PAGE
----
District 7
Incumbent Republican David Rouzer [safe]
Rated solid Republican district.
Jonah Gardner
Two Democrats so far have gotten in the race. Dr. Kyle Horton, an internal medicine doctor and a woman, announced way back in May, followed in June by Jonah Gardner, a computer programmer and IT professional. This 2018 crop of young activists of both sexes (thank you, Donald J. Trump!) inspires new confidence and old hope.

District 8
Incumbent Republican Richard Hudson [safe]
Solid Republican district (but it's a lot of suburbs, bro, and the suburbs is where the turn will come). No considerable Democrat has stepped forward yet.

District 9
Incumbent Republican Robert Pittenger [?]
Cook calls this district competitive but "likely Republican" (a moment which may be slipping away).
Pittenger may not make it through his primary with Baptist firebrand Mark Harris (who knows a special place in hell for those who disagree with the Lord him and who almost beat Pittenger in the primary of 2016).
Dan McCready
On the Democratic side: Front-runner Dan McCready, along with Christian Cano, who ran for the seat in 2016,  and Maria Warren, an attorney, will face off in May. All the smart money's on McCready, who could beat Pittenger and will beat Rev. Harris, should he prevail in the primary.

District 10
Incumbent Republican Patrick McHenry [safe]
Despite being high up in leadership in Congress, McHenry usually draws a primary opponent, and 2018 will be no different. But he also hasn't drawn a stand-out Democrat yet.

District 11
Incumbent Republican Mark Meadows [safe]
Meadows has made a name for himself in Washington as The Man Who Shut Down Government in 2013, a badge he wears happily among the conservative voters of the 11th District and unhappily among the Republican leadership in Washington. He's a pain in the ass tool of ALEC.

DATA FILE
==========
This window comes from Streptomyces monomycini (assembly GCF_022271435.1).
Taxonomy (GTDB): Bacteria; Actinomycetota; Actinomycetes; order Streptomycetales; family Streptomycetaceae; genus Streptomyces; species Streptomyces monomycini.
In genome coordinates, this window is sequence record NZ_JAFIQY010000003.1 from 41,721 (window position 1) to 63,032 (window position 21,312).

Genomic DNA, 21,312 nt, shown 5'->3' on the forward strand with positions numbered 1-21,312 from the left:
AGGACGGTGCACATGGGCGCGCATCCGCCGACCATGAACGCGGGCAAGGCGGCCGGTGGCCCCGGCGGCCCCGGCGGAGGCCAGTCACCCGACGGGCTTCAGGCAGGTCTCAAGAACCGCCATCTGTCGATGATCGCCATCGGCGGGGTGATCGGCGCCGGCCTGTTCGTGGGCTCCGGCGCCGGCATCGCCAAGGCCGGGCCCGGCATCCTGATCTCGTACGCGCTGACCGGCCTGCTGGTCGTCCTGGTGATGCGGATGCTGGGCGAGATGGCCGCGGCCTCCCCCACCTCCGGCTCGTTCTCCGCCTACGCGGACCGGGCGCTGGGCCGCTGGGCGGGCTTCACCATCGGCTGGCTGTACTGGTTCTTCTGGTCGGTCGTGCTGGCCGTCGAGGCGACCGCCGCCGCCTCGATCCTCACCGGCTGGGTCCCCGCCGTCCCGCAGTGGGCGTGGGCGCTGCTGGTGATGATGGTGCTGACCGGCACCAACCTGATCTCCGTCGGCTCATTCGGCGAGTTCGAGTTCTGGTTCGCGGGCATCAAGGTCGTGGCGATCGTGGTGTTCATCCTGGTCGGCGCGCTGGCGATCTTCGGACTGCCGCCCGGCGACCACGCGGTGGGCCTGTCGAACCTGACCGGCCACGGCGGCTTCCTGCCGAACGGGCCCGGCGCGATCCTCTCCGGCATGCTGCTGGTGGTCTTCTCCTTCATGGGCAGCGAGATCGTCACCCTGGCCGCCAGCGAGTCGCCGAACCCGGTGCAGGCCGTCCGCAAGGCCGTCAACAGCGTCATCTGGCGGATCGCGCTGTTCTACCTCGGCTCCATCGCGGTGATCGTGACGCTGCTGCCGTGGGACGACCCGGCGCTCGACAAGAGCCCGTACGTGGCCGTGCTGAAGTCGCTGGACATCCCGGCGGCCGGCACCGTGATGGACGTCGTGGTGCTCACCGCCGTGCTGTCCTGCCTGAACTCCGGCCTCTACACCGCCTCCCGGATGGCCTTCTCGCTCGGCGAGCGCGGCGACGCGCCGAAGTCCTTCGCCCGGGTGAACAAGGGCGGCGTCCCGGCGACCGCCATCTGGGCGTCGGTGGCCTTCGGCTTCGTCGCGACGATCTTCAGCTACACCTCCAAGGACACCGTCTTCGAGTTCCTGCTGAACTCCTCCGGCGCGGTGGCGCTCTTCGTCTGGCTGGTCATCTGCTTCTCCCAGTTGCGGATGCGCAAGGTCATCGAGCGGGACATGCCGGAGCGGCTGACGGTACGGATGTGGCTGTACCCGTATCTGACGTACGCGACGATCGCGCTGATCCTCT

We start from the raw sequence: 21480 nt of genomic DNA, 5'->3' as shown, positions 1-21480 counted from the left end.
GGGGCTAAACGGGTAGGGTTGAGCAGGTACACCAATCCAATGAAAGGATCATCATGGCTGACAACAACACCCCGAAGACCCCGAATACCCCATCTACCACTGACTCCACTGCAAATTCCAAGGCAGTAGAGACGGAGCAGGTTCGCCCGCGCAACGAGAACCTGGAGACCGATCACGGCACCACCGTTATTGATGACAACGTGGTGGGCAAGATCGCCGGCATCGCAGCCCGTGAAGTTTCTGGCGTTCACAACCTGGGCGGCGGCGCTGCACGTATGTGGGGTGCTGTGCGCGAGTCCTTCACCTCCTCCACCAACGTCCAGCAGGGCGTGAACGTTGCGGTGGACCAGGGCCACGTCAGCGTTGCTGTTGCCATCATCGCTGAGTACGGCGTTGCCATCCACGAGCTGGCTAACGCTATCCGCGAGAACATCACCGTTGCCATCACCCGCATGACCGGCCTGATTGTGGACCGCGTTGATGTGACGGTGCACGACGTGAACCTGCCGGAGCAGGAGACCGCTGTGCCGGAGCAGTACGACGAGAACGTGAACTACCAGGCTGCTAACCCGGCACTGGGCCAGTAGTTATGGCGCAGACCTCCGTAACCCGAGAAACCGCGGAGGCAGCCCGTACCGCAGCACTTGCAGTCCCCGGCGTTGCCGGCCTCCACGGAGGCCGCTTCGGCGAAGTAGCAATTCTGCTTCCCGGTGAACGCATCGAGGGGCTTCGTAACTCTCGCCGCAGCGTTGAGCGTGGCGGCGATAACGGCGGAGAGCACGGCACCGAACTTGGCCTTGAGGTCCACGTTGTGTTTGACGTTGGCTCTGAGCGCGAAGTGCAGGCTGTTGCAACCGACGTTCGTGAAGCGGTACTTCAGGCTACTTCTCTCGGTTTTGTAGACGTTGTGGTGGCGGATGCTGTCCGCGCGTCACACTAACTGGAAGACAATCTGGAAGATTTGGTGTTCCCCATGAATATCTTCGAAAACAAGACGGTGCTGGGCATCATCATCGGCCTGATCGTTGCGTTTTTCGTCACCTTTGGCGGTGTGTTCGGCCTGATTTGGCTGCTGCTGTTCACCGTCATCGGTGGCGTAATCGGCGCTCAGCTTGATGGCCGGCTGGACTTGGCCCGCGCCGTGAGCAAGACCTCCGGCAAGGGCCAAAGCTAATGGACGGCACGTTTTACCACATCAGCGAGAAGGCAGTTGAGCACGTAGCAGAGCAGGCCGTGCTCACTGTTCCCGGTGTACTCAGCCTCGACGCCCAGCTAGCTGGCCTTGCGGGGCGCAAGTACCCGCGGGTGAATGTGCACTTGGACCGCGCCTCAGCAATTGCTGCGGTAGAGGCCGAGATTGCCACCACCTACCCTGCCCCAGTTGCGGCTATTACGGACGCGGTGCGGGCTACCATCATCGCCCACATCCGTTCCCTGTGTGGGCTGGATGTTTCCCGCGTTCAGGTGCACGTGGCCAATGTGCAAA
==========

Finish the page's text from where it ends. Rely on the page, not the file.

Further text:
Meadows has a dark horse Republican by the name of Christopher Money running against him in a primary.
For awhile two Democrats wanted to run against Meadows. Matt Coffay, a leader in the Asheville chapter of Our Revolution, got into the race with a splash back in April but pulled out in July. Scott Donaldson announced in September. He's a 53-year-old urologist from Hendersonville who has made "a name for himself in certain circles with a series of YouTube videos, radio show appearances and even a published book."

District 12
Incumbent Democrat Alma Adams [safe]
Safe Democratic seat. But Adams does have one Republican announced against her. Yawn.

District 13
Incumbent Republican Tedd Budd [?]
Cook rates this district "competitive" but "likely Republican." Democrats are massing to challenge
Adam Coker
the relatively indistinctive Budd.

Adam Coker also ran for this seat in 2016 in a crowded field but lost the primary. His big issue is health insurance and he wants to win by getting Republicans to vote for him (a fool's errand). His Democratic opponents include Kathy Manning, "a former immigration lawyer who is well known in her district for her philanthropy," and Beniah McMiller, a 36-year-old African American teacher at Mitchell Community College in Statesville.